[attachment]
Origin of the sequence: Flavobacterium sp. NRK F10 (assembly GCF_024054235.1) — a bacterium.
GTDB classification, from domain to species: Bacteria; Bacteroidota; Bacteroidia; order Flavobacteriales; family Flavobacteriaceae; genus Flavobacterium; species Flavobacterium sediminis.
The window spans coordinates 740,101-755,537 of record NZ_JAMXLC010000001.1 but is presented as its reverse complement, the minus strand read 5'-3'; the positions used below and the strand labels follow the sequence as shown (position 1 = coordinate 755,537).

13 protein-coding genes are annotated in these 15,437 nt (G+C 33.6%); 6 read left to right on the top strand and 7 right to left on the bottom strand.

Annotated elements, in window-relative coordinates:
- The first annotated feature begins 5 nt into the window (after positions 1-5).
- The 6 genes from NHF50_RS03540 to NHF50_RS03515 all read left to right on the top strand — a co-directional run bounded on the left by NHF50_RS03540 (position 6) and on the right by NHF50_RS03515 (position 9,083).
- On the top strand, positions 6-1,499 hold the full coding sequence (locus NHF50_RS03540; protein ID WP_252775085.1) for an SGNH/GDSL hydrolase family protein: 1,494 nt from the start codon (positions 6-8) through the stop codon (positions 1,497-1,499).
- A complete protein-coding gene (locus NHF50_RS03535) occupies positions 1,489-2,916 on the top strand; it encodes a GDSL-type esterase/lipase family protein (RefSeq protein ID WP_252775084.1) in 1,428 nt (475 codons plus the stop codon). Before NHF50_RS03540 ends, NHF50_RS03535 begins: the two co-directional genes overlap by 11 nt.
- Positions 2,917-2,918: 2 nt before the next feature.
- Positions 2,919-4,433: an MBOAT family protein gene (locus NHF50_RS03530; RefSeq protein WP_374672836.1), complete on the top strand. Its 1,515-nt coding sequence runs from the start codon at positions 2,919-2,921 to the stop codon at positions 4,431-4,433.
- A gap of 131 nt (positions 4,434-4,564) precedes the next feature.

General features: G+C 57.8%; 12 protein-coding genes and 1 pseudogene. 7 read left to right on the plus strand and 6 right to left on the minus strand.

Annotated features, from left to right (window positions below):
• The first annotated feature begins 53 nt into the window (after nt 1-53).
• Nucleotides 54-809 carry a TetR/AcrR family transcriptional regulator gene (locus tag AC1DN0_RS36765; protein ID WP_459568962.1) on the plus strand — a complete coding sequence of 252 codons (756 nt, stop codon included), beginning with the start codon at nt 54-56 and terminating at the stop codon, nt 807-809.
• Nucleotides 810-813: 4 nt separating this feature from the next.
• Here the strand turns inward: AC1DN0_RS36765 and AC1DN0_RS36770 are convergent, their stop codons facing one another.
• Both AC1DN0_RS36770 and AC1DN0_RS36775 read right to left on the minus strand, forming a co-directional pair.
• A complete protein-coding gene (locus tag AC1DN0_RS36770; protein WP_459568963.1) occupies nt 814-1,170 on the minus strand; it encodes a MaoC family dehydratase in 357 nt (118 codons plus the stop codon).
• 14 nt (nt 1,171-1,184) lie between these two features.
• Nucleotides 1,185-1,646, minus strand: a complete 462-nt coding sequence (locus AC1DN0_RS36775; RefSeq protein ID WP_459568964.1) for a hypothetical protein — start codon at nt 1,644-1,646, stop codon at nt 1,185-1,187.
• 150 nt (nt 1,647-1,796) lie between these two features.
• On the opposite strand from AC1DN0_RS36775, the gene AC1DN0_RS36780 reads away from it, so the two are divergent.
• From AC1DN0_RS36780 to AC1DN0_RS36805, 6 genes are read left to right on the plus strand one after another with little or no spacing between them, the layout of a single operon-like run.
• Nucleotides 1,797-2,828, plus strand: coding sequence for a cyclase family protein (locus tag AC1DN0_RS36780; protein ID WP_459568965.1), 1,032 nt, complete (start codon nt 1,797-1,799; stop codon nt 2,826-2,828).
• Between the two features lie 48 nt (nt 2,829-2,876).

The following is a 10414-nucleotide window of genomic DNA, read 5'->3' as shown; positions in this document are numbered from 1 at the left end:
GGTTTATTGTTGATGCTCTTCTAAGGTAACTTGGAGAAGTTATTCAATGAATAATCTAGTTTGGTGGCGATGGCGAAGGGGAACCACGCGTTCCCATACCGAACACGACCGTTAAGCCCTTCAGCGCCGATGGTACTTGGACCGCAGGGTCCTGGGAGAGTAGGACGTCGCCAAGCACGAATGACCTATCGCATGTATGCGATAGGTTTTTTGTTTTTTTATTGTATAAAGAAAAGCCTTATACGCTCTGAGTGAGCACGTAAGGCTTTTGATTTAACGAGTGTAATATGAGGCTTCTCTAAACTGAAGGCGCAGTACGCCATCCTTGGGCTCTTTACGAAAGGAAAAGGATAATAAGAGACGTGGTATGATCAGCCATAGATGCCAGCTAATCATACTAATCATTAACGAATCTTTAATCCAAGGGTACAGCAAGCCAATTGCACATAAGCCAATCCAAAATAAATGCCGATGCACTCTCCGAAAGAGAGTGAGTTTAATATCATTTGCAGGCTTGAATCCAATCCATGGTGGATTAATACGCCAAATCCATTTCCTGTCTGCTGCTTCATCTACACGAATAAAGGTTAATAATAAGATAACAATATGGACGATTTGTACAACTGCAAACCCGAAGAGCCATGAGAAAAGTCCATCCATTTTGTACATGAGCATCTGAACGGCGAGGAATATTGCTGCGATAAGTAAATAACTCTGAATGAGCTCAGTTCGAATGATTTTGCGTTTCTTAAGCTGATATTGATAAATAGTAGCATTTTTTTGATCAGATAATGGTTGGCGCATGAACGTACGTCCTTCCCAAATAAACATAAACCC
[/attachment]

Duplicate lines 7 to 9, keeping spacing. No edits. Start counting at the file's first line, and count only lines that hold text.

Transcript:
- The 6 genes from NHF50_RS03540 to NHF50_RS03515 all read left to right on the top strand — a co-directional run bounded on the left by NHF50_RS03540 (position 6) and on the right by NHF50_RS03515 (position 9,083).
- On the top strand, positions 6-1,499 hold the full coding sequence (locus NHF50_RS03540; protein ID WP_252775085.1) for an SGNH/GDSL hydrolase family protein: 1,494 nt from the start codon (positions 6-8) through the stop codon (positions 1,497-1,499).
- A complete protein-coding gene (locus NHF50_RS03535) occupies positions 1,489-2,916 on the top strand; it encodes a GDSL-type esterase/lipase family protein (RefSeq protein ID WP_252775084.1) in 1,428 nt (475 codons plus the stop codon). Before NHF50_RS03540 ends, NHF50_RS03535 begins: the two co-directional genes overlap by 11 nt.